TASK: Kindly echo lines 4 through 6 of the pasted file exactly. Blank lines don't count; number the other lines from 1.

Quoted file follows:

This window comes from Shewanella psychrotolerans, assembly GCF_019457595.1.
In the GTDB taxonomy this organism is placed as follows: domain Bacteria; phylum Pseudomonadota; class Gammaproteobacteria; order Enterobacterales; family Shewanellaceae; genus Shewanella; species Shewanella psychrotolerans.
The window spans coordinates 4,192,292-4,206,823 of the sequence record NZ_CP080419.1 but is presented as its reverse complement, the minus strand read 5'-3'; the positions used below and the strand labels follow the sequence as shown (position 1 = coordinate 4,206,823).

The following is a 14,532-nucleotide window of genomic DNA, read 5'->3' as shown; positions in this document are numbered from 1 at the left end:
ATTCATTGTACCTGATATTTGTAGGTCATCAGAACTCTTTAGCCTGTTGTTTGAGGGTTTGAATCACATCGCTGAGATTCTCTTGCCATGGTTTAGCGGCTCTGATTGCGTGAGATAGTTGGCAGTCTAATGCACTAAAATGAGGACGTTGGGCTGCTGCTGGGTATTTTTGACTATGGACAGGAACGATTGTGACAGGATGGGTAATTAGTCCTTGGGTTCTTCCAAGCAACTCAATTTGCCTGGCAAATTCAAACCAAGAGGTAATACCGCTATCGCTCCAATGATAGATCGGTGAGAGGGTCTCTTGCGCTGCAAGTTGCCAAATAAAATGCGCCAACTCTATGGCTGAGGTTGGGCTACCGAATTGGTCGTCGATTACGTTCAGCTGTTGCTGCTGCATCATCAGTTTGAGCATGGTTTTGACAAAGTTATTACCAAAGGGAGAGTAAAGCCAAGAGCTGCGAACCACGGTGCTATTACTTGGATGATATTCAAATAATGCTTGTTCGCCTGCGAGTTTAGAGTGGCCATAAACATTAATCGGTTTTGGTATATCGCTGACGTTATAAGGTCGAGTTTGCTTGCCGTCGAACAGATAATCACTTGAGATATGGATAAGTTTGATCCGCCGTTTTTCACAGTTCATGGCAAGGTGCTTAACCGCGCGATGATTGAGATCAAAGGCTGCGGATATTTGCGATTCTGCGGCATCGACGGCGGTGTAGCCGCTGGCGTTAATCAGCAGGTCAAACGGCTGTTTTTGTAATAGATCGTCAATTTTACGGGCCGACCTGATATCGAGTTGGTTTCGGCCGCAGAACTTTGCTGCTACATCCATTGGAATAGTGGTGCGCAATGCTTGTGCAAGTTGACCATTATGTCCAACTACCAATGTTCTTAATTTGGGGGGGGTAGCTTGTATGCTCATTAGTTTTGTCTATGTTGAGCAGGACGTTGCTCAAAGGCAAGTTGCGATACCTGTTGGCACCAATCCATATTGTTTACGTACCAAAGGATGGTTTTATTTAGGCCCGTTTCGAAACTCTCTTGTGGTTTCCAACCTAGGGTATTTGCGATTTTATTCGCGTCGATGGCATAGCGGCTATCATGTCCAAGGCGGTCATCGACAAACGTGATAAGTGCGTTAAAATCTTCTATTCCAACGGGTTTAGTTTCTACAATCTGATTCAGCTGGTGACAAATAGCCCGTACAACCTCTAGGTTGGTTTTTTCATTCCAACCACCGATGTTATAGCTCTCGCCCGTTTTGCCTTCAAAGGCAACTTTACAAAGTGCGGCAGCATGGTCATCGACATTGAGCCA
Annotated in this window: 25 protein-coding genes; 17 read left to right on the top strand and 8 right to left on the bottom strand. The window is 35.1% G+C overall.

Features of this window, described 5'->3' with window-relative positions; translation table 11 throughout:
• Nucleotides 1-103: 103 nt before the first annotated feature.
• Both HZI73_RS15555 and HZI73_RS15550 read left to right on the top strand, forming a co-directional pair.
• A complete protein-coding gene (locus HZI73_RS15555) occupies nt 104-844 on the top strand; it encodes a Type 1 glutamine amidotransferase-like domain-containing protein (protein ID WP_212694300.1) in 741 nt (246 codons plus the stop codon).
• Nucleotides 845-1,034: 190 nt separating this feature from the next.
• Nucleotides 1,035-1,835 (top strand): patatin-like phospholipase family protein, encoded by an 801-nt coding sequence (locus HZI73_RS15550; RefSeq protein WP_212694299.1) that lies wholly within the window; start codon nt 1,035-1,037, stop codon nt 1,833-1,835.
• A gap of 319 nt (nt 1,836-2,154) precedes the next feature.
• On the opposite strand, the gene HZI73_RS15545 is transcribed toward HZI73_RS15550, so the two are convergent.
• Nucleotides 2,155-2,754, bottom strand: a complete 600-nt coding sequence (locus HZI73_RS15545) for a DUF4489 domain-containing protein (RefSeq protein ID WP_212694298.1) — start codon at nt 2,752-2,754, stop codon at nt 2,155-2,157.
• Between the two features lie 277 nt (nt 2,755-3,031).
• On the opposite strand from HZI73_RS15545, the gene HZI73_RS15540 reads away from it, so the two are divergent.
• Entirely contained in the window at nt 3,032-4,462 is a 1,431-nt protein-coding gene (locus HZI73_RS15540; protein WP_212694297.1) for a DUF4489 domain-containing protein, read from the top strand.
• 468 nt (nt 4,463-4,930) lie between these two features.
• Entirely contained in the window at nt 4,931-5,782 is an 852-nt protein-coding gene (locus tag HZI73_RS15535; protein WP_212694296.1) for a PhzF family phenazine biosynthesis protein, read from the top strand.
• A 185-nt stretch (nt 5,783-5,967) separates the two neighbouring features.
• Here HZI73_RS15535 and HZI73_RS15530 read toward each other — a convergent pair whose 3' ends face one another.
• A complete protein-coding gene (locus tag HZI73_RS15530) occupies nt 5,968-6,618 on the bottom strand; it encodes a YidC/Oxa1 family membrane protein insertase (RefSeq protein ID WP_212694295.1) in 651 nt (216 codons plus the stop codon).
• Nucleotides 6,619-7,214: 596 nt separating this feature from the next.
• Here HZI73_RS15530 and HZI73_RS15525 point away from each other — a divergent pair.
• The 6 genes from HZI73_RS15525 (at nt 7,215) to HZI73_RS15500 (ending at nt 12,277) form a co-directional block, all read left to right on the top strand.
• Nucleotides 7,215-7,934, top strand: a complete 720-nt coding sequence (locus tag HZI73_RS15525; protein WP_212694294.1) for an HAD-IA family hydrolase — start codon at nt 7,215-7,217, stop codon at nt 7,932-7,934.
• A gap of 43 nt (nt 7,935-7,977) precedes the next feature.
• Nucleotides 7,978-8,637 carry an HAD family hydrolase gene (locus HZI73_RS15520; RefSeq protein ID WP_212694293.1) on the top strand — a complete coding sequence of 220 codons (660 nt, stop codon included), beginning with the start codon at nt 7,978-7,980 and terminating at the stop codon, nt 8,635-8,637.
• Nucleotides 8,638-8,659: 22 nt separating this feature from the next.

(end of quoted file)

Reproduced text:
The following is a 14,532-nucleotide window of genomic DNA, read 5'->3' as shown; positions in this document are numbered from 1 at the left end:
ATTCATTGTACCTGATATTTGTAGGTCATCAGAACTCTTTAGCCTGTTGTTTGAGGGTTTGAATCACATCGCTGAGATTCTCTTGCCATGGTTTAGCGGCTCTGATTGCGTGAGATAGTTGGCAGTCTAATGCACTAAAATGAGGACGTTGGGCTGCTGCTGGGTATTTTTGACTATGGACAGGAACGATTGTGACAGGATGGGTAATTAGTCCTTGGGTTCTTCCAAGCAACTCAATTTGCCTGGCAAATTCAAACCAAGAGGTAATACCGCTATCGCTCCAATGATAGATCGGTGAGAGGGTCTCTTGCGCTGCAAGTTGCCAAATAAAATGCGCCAACTCTATGGCTGAGGTTGGGCTACCGAATTGGTCGTCGATTACGTTCAGCTGTTGCTGCTGCATCATCAGTTTGAGCATGGTTTTGACAAAGTTATTACCAAAGGGAGAGTAAAGCCAAGAGCTGCGAACCACGGTGCTATTACTTGGATGATATTCAAATAATGCTTGTTCGCCTGCGAGTTTAGAGTGGCCATAAACATTAATCGGTTTTGGTATATCGCTGACGTTATAAGGTCGAGTTTGCTTGCCGTCGAACAGATAATCACTTGAGATATGGATAAGTTTGATCCGCCGTTTTTCACAGTTCATGGCAAGGTGCTTAACCGCGCGATGATTGAGATCAAAGGCTGCGGATATTTGCGATTCTGCGGCATCGACGGCGGTGTAGCCGCTGGCGTTAATCAGCAGGTCAAACGGCTGTTTTTGTAATAGATCGTCAATTTTACGGGCCGACCTGATATCGAGTTGGTTTCGGCCGCAGAACTTTGCTGCTACATCCATTGGAATAGTGGTGCGCAATGCTTGTGCAAGTTGACCATTATGTCCAACTACCAATGTTCTTAATTTGGGGGGGGTAGCTTGTATGCTCATTAGTTTTGTCTATGTTGAGCAGGACGTTGCTCAAAGGCAAGTTGCGATACCTGTTGGCACCAATCCATATTGTTTACGTACCAAAGGATGGTTTTATTTAGGCCCGTTTCGAAACTCTCTTGTGGTTTCCAACCTAGGGTATTTGCGATTTTATTCGCGTCGATGGCATAGCGGCTATCATGTCCAAGGCGGTCATCGACAAACGTGATAAGTGCGTTAAAATCTTCTATTCCAACGGGTTTAGTTTCTACAATCTGATTCAGCTGGTGACAAATAGCCCGTACAACCTCTAGGTTGGTTTTTTCATTCCAACCACCGATGTTATAGCTCTCGCCCGTTTTGCCTTCAAAGGCAACTTTACAAAGTGCGGCAGCATGGTCATCGACATTGAGCCA
Annotated in this window: 25 protein-coding genes; 17 read left to right on the top strand and 8 right to left on the bottom strand. The window is 35.1% G+C overall.